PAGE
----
KIM TAPLIN: GOODFELLOW
KIM TAPLIN: SNOW BUNTINGS AT BARTON POINT
89 Connaught Rd
ISBN 0 9529994 7 1
email Sixties Press
visit Sixties Press' website
Web design by
This page last updated: 11th December 2007.
|KIM TAPLIN: GOODFELLOW|
This is one long poem of 64pp in nine sections, introduced as a poem which
unearths an archetype that today's society needs and undervalues.Personally I doubt if this society will ever recover from the spate of its own false archetypes of celebrities, fashion and commercially driven images in the media which mask over more fundamental and age-old concepts such as Goodfellow and his aliases of mischief makers. His archetypal disguise is chameleon-like and materialistic. He (why no she?) is a good literary base for a long poem, but I question whether we need to know his provenance and derivatives as vital aids to society, except to disturb one-way adult minds over-conditioned by protocol.
If the premises are exaggerated, on the other hand the themes of Goodfellow, Puck &c find an affectionate and passionate place in the poem. How much is Taplin as Puck or Puck alone on his individualistic way is anybody's guess. Wild but not woolly often in rude rurality, the crude technique of it all mixed with more precise observance comes over, inducing a pleasant latitude of acceptance to the reader (or should do unless he/she is hidebound) as the lines push out any pre-sense of orderly expectation. In parts it is simple to puerile, but put the parts together and an elephantine Puck stamps down analytic or academic opposition to technique and content as he trumpets on his way as the pages advance.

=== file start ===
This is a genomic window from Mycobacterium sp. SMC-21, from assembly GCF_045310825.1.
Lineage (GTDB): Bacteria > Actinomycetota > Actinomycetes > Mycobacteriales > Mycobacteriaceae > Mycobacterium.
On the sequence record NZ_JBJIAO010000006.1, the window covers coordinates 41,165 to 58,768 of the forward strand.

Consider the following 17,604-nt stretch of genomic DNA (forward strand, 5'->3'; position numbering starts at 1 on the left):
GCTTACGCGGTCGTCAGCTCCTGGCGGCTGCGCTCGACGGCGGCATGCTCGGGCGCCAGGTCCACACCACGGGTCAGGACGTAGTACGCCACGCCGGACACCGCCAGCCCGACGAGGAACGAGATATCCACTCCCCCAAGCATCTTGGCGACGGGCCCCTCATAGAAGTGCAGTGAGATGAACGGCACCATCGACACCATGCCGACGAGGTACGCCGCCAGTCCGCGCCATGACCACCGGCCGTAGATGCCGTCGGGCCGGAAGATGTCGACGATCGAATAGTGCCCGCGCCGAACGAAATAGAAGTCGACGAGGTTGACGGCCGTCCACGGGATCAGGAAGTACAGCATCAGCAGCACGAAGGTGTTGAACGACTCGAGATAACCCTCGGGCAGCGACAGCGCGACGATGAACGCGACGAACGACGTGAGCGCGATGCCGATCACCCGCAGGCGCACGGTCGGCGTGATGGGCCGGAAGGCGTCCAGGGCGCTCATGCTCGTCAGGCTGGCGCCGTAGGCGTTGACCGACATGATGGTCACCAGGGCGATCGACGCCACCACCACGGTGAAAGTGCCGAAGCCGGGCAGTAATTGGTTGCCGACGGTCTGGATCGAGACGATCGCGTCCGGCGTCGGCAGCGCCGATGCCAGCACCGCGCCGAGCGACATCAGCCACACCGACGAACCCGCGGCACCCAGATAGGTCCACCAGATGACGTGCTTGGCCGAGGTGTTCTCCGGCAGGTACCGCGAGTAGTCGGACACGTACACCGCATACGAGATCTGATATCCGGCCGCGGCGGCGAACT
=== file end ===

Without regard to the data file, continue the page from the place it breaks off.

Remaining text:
I can't do much better than quote at random commencing with Taplin's observation of Goodfellow, which I suspect is an individual need projected as universal:
All I can say is that we need him like we need soil, and salt, and a good laugh.Early on we are truly treated to Goodfellow's international standing, although
But chiefly he's lived in the south of England: Pookhill, Pookreed, Poukepit, Poppets Puckscroft, Puckstyle, Puckshot, Pugneys Puck Hay, Puck Pit, Puck Pool, Puckrup, Powk Lane . . .An enhanced pug dog is an aspect of the mischievous and irreverent black humour:
Let's have a dog so fierce she said that it has to go out with its jaw tied up yes let's he said and make it one that has the tail curled up and back so that everyone can see its arseThere's his cockney streak:
Goodfelllow's been a cockney in his time piled a barrow with fruit when it pleased him driven a black cab 'I seed that lady larfin'' he said once & she liked to quote it over & over againThe church gets it in the neck, but then it would:
now the church had problems with playfulness or with any power not its own so when you get to the Middle ages the priests are preaching the one Pouke who was the Devil and utterly damnedI commend this poem to the House of Lord Goodfellow, to be swallowed whole as a tonic pill prior to submitting tax returns.
|reviewer: Eric Ratcliffe.|
|KIM TAPLIN: SNOW BUNTINGS AT BARTON POINT|